Most of my mornings start off the same way – a cup of tea, a bowl of oatmeal, and the front section of the newspaper.
Now I would expect a science story which makes the front section to be big – a groundbreaking development or discovery. But recently I read a story which, essentially, told me that people who smoked had less money to spend on other things1. Well, duh! I thought. Why had anybody bothered doing a study with such a seemingly obvious outcome?
When You Make Assumptions...
Well first of all, what we think is obvious is sometimes anything but. Centuries ago, it was perfectly obvious that the Earth was flat – all you had to do was look out at the horizon. It took careful observations and measurements by people willing to challenge the obvious to discover that the Earth is actually round.
Science and scientists can’t afford to make or accept assumptions about the way the world works. In science, each step forward builds on what has come before. And in science, just as in construction, you need to have a solid foundation to build on. That means establishing your base facts by testing them, no matter how obvious they seem at first glance. This way, you don’t have to worry about your theories (and reputation!) crashing down on you further down the road.
The Devil’s in the Details
Even when what “everybody” knows turns out to be true, popular knowledge may be lacking in important details. I may know that mixing alcohol and drugs is a bad idea, but that doesn’t mean I know why. And the “why” of something can be very important. Any effects of mixing drugs and alcohol that are not easily observed, such as changes to blood chemistry, will go undetected unless somebody conducts research to look for them. But knowledge of these effects can be crucial for treating addiction or overdoses.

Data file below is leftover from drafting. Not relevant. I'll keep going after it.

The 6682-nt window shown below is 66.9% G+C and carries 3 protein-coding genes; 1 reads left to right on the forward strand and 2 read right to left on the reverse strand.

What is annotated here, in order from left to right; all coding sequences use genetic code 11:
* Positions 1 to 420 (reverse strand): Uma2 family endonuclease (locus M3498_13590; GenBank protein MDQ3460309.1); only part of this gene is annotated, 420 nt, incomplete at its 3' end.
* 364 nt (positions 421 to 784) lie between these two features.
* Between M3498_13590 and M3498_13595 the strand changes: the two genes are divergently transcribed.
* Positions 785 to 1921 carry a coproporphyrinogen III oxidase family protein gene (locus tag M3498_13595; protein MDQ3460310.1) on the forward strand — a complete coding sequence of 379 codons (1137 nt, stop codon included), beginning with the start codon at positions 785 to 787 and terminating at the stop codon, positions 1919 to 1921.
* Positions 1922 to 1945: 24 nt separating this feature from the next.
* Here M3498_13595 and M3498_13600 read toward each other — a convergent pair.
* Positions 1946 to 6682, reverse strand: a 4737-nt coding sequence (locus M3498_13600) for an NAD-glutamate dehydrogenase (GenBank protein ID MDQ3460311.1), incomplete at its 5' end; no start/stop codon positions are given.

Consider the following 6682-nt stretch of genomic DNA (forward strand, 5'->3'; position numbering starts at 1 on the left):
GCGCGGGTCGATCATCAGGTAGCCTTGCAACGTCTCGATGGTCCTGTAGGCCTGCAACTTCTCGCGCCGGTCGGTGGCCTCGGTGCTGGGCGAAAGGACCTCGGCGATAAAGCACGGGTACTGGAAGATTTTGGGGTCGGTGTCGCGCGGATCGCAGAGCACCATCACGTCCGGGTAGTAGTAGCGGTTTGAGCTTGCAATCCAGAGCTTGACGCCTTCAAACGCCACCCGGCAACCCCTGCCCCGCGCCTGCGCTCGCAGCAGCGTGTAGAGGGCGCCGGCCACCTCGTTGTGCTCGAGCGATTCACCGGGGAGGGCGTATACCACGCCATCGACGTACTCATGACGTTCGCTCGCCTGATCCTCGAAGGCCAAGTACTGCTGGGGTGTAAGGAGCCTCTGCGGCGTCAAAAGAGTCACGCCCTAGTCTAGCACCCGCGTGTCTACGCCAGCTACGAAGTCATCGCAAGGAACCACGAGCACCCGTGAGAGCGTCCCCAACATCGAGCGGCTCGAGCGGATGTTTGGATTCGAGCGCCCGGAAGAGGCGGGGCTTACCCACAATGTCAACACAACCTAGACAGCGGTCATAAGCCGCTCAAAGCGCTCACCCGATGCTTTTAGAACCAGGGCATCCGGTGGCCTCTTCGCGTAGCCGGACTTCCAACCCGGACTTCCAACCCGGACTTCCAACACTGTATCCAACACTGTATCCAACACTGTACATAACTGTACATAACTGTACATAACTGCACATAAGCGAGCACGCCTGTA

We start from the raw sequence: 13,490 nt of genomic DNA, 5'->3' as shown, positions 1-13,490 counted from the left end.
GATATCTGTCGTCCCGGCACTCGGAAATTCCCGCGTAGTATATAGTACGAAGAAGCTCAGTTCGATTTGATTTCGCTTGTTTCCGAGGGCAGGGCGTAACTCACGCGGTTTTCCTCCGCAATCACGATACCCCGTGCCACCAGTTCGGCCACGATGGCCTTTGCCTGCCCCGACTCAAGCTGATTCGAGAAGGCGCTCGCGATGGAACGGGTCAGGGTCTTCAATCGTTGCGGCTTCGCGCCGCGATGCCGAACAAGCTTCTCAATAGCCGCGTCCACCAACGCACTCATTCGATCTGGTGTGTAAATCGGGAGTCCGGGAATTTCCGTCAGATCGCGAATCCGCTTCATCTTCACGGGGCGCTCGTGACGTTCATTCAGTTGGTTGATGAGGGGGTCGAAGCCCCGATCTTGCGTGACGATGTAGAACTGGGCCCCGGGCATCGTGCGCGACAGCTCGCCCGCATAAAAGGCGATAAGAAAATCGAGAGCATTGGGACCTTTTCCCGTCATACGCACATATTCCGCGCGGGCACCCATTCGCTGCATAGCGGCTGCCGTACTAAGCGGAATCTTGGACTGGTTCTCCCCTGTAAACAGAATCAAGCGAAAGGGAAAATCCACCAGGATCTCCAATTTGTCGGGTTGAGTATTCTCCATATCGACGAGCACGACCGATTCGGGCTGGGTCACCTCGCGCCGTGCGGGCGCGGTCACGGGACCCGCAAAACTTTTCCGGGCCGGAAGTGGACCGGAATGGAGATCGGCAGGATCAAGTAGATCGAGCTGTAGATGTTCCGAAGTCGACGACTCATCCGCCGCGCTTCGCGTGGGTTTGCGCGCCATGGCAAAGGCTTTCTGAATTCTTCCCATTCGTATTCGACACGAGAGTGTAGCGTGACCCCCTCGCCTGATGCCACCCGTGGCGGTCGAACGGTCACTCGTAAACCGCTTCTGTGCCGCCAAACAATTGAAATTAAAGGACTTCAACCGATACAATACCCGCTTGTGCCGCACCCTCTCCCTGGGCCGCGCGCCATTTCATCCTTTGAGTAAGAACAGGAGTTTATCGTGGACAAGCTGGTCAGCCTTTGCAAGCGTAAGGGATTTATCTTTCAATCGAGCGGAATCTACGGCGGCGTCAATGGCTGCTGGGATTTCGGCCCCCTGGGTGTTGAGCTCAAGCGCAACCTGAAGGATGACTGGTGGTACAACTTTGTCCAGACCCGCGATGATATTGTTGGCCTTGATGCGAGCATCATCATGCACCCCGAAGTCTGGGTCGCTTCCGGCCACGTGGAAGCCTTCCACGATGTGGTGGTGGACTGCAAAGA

Doing research can also help give a sense of scale to a problem. Everyone knows that drinking and driving is a bad idea, and everyone knows that you’re more likely to be in an accident if you do it. But researching drinking and driving can quantify the problem; it can give you a sense of how often it is happening and what the costs to society are. Attaching numbers to a problem can help local, provincial or federal governments decide what kind of action they need to take to solve it.
In fact, collecting enough evidence to convince people to make changes is one of the biggest reasons we see so much “obvious” research. When people first began smoking modern cigarettes, nobody knew that they could cause cancer – in fact, cigarettes were thought to be good for you! Although evidence linking cigarettes and cancer has been piling up steadily since the 1930’s2, rates of tobacco use are still high.
Not Just Repetition
The mountain of papers showing yet another aspect of why smoking tobacco is bad for you is not just a series of repetitive, obvious research. These studies force us to acknowledge that there is a problem, and a pretty big one at that. Only then can we put our minds to finding solutions.